It’s very difficult to know how, or even if, a story will affect you.
We think we know what we like and why we like it, but a lot of the time we actually don’t. Sometimes you pick up something you think you will like, something that you should like, and it leaves little to no impression on you. Perhaps you even dislike it! By all accounts, I should love Game of Thrones. It has high fantasy, political intrigue, complex characters, and dragons. And yet I have never warmed up to it. Other times you pick up something on a lark and are surprised to find out much it moves you, how deeply it sinks into your psyche and plays upon your heartstrings. How was I to know that tagging along with my friends to the theater on May 4, 2012 would send me careening head-first into the world of Marvel comics and superheroes?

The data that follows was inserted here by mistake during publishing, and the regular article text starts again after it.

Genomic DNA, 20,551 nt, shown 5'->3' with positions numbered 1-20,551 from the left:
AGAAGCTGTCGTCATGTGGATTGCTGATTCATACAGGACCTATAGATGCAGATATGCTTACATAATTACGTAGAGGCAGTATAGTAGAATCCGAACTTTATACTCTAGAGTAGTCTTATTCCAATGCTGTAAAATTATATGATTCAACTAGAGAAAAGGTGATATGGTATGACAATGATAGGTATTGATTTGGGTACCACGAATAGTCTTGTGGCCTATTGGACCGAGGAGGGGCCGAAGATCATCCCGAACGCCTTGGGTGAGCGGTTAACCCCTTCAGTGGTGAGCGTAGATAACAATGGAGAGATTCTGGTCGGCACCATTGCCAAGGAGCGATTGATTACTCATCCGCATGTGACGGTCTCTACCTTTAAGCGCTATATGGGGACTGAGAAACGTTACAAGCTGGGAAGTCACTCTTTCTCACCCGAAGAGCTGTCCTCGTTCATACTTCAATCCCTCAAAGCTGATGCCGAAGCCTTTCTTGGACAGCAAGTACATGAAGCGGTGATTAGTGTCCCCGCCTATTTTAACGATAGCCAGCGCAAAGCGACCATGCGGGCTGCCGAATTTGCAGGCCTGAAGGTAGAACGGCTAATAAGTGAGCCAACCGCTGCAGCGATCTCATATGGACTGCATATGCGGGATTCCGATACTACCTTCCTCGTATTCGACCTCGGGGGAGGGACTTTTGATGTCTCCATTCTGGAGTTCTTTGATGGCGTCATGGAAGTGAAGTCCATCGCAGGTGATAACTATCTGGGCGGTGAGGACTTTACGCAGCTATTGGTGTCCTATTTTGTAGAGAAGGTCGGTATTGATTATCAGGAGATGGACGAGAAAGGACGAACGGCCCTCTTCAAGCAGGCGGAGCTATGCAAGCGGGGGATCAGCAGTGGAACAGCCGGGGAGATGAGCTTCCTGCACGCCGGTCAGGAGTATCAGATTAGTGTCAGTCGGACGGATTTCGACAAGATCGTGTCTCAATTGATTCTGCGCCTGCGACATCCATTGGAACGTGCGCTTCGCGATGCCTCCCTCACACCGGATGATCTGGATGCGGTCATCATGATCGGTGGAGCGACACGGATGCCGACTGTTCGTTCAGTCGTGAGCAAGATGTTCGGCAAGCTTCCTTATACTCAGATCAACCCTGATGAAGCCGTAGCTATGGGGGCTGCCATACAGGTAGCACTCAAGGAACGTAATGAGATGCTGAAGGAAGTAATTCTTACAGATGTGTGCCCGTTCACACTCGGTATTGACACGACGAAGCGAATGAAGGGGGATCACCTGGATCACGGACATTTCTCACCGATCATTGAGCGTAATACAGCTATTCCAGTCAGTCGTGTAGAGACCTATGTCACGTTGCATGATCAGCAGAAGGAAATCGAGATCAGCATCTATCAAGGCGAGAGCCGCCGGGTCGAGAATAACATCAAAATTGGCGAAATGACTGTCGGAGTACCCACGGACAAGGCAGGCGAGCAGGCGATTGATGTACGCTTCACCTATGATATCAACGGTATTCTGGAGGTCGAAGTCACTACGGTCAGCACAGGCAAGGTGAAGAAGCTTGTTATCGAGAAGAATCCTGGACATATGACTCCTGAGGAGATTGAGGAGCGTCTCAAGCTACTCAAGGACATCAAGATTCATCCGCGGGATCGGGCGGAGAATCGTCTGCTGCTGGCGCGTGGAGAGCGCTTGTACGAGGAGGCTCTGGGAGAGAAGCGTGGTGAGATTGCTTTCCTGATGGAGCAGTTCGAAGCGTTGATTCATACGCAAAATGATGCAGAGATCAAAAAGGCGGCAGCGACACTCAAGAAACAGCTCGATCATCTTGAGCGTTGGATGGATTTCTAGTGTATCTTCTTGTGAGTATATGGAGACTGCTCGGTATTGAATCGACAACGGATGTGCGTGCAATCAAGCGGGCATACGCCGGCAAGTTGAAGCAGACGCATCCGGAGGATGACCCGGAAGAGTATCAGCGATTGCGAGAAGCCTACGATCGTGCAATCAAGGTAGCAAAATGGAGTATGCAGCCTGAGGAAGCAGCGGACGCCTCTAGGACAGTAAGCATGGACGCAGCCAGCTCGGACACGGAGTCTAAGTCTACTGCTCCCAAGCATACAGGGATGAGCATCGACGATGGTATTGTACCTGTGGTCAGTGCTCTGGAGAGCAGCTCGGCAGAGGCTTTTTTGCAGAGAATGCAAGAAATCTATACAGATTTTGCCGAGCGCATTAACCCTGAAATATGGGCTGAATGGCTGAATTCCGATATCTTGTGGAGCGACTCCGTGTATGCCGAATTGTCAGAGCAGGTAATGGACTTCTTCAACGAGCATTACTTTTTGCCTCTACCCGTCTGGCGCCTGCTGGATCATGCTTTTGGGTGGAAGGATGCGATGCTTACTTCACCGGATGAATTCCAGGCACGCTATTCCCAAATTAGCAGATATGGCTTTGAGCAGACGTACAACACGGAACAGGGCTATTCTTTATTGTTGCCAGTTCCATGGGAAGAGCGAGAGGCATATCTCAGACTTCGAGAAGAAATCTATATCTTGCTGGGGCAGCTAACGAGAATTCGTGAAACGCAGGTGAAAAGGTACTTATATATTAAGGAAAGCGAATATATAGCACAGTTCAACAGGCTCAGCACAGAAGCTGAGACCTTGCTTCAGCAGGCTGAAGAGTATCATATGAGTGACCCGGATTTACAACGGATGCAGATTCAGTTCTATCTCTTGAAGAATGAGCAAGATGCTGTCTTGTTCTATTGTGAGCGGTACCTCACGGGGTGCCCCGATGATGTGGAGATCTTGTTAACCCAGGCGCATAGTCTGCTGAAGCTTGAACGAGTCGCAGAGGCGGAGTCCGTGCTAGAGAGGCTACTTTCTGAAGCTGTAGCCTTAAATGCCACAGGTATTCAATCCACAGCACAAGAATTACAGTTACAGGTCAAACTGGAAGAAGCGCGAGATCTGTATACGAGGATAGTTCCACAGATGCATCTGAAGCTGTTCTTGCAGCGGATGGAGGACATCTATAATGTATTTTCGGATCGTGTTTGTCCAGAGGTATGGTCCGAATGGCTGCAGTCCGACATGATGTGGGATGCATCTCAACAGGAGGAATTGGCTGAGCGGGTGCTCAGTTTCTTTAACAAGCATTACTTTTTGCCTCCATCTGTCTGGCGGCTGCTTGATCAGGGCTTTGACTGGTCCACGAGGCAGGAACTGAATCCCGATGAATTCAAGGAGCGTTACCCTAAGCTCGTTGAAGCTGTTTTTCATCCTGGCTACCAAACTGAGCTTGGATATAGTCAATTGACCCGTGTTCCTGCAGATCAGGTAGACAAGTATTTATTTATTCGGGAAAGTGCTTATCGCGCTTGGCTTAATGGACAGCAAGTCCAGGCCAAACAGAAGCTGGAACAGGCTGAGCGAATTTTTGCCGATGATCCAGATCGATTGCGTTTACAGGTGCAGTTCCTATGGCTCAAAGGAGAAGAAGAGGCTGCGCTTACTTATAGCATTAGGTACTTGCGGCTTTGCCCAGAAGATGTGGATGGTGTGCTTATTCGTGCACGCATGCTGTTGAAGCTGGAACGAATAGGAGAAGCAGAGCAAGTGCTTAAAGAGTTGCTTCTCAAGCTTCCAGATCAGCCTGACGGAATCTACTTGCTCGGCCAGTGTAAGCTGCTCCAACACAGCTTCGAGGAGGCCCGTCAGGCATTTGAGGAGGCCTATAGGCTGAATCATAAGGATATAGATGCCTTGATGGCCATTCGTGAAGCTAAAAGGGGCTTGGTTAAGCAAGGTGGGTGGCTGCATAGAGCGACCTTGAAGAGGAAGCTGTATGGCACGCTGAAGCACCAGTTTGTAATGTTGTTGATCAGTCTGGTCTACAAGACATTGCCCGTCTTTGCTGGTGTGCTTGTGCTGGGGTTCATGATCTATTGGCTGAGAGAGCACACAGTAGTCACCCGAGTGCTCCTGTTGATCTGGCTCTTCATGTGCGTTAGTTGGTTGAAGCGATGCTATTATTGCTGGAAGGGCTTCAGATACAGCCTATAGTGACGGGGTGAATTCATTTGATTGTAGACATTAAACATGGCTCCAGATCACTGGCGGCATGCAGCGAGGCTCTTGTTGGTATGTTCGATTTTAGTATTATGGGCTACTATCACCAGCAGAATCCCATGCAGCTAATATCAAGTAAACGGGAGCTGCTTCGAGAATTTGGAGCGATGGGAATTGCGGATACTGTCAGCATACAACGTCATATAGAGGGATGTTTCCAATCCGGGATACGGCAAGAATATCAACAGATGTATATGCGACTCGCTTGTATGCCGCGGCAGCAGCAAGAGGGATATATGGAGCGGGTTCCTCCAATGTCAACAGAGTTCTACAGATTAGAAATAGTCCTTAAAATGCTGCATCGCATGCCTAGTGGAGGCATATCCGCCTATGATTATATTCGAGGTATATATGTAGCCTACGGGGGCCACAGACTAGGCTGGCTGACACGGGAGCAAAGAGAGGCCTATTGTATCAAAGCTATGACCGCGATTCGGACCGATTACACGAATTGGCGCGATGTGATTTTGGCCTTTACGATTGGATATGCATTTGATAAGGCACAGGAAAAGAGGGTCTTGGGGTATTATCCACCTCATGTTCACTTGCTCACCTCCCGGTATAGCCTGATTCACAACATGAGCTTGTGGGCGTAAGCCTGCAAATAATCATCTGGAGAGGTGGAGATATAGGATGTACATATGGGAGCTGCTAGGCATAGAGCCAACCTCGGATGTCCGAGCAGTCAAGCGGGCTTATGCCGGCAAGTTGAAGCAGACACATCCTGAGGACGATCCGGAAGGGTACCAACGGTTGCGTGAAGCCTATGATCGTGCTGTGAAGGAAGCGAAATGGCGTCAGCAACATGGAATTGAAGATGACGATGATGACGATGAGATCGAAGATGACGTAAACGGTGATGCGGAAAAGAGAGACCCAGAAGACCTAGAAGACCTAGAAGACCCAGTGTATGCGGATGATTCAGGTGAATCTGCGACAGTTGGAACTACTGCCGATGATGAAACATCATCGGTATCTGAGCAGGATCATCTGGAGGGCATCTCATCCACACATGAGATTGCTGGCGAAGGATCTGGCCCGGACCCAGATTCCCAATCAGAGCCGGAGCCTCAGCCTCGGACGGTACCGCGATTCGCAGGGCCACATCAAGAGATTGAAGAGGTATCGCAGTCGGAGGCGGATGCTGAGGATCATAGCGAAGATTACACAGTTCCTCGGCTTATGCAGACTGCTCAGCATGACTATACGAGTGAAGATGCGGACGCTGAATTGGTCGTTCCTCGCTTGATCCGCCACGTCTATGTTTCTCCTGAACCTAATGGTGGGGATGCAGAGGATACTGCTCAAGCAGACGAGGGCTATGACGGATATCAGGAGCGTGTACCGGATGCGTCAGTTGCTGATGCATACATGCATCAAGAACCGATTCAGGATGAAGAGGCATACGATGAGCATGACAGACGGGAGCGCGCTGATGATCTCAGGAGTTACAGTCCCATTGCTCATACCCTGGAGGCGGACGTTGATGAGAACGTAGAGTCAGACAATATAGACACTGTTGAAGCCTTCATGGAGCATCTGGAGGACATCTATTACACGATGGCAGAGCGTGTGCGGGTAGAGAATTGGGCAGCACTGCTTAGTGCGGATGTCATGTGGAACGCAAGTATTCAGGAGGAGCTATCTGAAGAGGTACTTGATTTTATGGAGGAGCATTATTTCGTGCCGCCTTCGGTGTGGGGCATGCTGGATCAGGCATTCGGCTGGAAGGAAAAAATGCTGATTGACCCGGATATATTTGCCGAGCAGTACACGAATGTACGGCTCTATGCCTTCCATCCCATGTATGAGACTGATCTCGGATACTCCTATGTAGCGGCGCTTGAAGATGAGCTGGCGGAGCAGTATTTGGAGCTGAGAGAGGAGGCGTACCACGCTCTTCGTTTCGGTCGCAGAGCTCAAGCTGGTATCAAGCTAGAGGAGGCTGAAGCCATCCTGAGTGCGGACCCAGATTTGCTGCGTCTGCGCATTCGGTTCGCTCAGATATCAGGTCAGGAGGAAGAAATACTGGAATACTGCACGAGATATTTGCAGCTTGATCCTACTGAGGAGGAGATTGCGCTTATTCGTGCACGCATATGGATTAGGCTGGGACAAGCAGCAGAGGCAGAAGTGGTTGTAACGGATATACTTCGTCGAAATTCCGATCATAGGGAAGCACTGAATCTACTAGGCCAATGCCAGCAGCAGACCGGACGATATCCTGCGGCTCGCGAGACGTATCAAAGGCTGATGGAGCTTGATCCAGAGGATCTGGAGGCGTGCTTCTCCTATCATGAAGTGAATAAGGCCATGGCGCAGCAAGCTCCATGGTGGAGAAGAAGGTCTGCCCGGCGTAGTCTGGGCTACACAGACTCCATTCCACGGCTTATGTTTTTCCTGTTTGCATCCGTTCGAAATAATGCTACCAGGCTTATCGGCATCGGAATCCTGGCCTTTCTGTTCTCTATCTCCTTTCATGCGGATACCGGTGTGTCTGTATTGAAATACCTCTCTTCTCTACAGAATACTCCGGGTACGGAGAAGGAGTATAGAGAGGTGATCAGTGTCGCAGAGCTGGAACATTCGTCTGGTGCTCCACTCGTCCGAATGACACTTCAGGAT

Love does not equal romance. Or at least, it doesn’t always equal romance. It certainly is part of the traditional story-telling formula, but love can be present between characters that isn’t the romantic kind.
Generally, love gets shown in two ways in stories. It’s either the aforementioned Romantic Love (the one that usually involves sex, kissing, etc.) or Familial Love (between mothers/fathers and their children or between siblings). The Greeks had words for seven different types of love, but love can come in so many shades of meaning and permutations of expression that I doubt there are names for them all. But the point I’m trying to make is that when we use the word “love” it can apply to far more than the Traditional Two of Romance and Family.